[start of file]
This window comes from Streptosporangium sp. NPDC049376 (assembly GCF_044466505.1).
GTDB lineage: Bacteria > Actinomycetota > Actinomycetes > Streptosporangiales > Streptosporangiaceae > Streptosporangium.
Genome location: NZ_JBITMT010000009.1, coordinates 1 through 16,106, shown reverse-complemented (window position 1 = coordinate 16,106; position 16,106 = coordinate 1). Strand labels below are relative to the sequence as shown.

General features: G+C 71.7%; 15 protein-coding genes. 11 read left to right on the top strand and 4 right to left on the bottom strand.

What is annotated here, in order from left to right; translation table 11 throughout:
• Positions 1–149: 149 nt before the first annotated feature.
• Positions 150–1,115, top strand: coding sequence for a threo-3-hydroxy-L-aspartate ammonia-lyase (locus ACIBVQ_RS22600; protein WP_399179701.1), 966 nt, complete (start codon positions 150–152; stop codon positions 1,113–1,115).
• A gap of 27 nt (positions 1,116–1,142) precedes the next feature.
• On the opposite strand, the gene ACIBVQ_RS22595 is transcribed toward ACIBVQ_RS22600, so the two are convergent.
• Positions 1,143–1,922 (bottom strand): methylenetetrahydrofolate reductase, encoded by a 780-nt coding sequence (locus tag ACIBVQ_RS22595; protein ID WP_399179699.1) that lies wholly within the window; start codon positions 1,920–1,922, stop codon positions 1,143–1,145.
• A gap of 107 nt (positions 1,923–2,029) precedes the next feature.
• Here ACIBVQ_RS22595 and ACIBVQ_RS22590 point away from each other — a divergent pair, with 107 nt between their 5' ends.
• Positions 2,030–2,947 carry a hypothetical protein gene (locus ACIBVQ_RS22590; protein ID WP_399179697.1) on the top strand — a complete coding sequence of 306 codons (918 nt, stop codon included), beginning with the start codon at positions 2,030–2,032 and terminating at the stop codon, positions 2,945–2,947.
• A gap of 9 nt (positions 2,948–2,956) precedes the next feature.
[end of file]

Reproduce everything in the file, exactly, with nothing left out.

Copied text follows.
This window comes from Streptosporangium sp. NPDC049376 (assembly GCF_044466505.1).
GTDB lineage: Bacteria > Actinomycetota > Actinomycetes > Streptosporangiales > Streptosporangiaceae > Streptosporangium.
Genome location: NZ_JBITMT010000009.1, coordinates 1 through 16,106, shown reverse-complemented (window position 1 = coordinate 16,106; position 16,106 = coordinate 1). Strand labels below are relative to the sequence as shown.

General features: G+C 71.7%; 15 protein-coding genes. 11 read left to right on the top strand and 4 right to left on the bottom strand.

What is annotated here, in order from left to right; translation table 11 throughout:
• Positions 1–149: 149 nt before the first annotated feature.
• Positions 150–1,115, top strand: coding sequence for a threo-3-hydroxy-L-aspartate ammonia-lyase (locus ACIBVQ_RS22600; protein WP_399179701.1), 966 nt, complete (start codon positions 150–152; stop codon positions 1,113–1,115).
• A gap of 27 nt (positions 1,116–1,142) precedes the next feature.
• On the opposite strand, the gene ACIBVQ_RS22595 is transcribed toward ACIBVQ_RS22600, so the two are convergent.
• Positions 1,143–1,922 (bottom strand): methylenetetrahydrofolate reductase, encoded by a 780-nt coding sequence (locus tag ACIBVQ_RS22595; protein ID WP_399179699.1) that lies wholly within the window; start codon positions 1,920–1,922, stop codon positions 1,143–1,145.
• A gap of 107 nt (positions 1,923–2,029) precedes the next feature.
• Here ACIBVQ_RS22595 and ACIBVQ_RS22590 point away from each other — a divergent pair, with 107 nt between their 5' ends.
• Positions 2,030–2,947 carry a hypothetical protein gene (locus ACIBVQ_RS22590; protein ID WP_399179697.1) on the top strand — a complete coding sequence of 306 codons (918 nt, stop codon included), beginning with the start codon at positions 2,030–2,032 and terminating at the stop codon, positions 2,945–2,947.
• A gap of 9 nt (positions 2,948–2,956) precedes the next feature.